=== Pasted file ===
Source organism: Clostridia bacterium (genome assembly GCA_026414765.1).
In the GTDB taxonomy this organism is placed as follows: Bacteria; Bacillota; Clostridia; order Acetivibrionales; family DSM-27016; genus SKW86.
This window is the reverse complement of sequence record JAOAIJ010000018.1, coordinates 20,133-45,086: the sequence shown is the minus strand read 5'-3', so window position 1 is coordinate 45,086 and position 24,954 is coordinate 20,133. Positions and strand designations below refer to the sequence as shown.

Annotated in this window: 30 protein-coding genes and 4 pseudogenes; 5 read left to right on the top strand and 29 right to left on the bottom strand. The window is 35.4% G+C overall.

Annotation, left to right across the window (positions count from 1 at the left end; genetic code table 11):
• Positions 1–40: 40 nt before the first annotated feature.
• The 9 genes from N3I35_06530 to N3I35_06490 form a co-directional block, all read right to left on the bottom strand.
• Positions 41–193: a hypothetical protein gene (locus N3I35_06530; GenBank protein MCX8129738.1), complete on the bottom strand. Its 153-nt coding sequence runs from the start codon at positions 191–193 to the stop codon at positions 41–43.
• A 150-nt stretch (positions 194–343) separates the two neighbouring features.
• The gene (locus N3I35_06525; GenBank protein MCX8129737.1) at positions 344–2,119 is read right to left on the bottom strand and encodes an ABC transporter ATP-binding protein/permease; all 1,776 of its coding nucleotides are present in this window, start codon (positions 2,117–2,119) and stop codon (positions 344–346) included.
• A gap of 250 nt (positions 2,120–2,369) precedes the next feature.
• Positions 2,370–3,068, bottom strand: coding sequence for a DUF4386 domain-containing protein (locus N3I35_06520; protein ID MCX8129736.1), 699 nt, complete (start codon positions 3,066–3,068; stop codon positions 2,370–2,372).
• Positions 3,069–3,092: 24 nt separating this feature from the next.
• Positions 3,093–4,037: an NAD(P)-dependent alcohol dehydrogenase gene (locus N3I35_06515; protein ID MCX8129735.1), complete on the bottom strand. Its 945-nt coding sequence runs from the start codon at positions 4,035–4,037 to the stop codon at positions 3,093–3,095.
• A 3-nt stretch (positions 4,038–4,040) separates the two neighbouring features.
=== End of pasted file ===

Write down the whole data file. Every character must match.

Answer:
Source organism: Clostridia bacterium (genome assembly GCA_026414765.1).
In the GTDB taxonomy this organism is placed as follows: Bacteria; Bacillota; Clostridia; order Acetivibrionales; family DSM-27016; genus SKW86.
This window is the reverse complement of sequence record JAOAIJ010000018.1, coordinates 20,133-45,086: the sequence shown is the minus strand read 5'-3', so window position 1 is coordinate 45,086 and position 24,954 is coordinate 20,133. Positions and strand designations below refer to the sequence as shown.

Annotated in this window: 30 protein-coding genes and 4 pseudogenes; 5 read left to right on the top strand and 29 right to left on the bottom strand. The window is 35.4% G+C overall.

Annotation, left to right across the window (positions count from 1 at the left end; genetic code table 11):
• Positions 1–40: 40 nt before the first annotated feature.
• The 9 genes from N3I35_06530 to N3I35_06490 form a co-directional block, all read right to left on the bottom strand.
• Positions 41–193: a hypothetical protein gene (locus N3I35_06530; GenBank protein MCX8129738.1), complete on the bottom strand. Its 153-nt coding sequence runs from the start codon at positions 191–193 to the stop codon at positions 41–43.
• A 150-nt stretch (positions 194–343) separates the two neighbouring features.
• The gene (locus N3I35_06525; GenBank protein MCX8129737.1) at positions 344–2,119 is read right to left on the bottom strand and encodes an ABC transporter ATP-binding protein/permease; all 1,776 of its coding nucleotides are present in this window, start codon (positions 2,117–2,119) and stop codon (positions 344–346) included.
• A gap of 250 nt (positions 2,120–2,369) precedes the next feature.
• Positions 2,370–3,068, bottom strand: coding sequence for a DUF4386 domain-containing protein (locus N3I35_06520; protein ID MCX8129736.1), 699 nt, complete (start codon positions 3,066–3,068; stop codon positions 2,370–2,372).
• Positions 3,069–3,092: 24 nt separating this feature from the next.
• Positions 3,093–4,037: an NAD(P)-dependent alcohol dehydrogenase gene (locus N3I35_06515; protein ID MCX8129735.1), complete on the bottom strand. Its 945-nt coding sequence runs from the start codon at positions 4,035–4,037 to the stop codon at positions 3,093–3,095.
• A 3-nt stretch (positions 4,038–4,040) separates the two neighbouring features.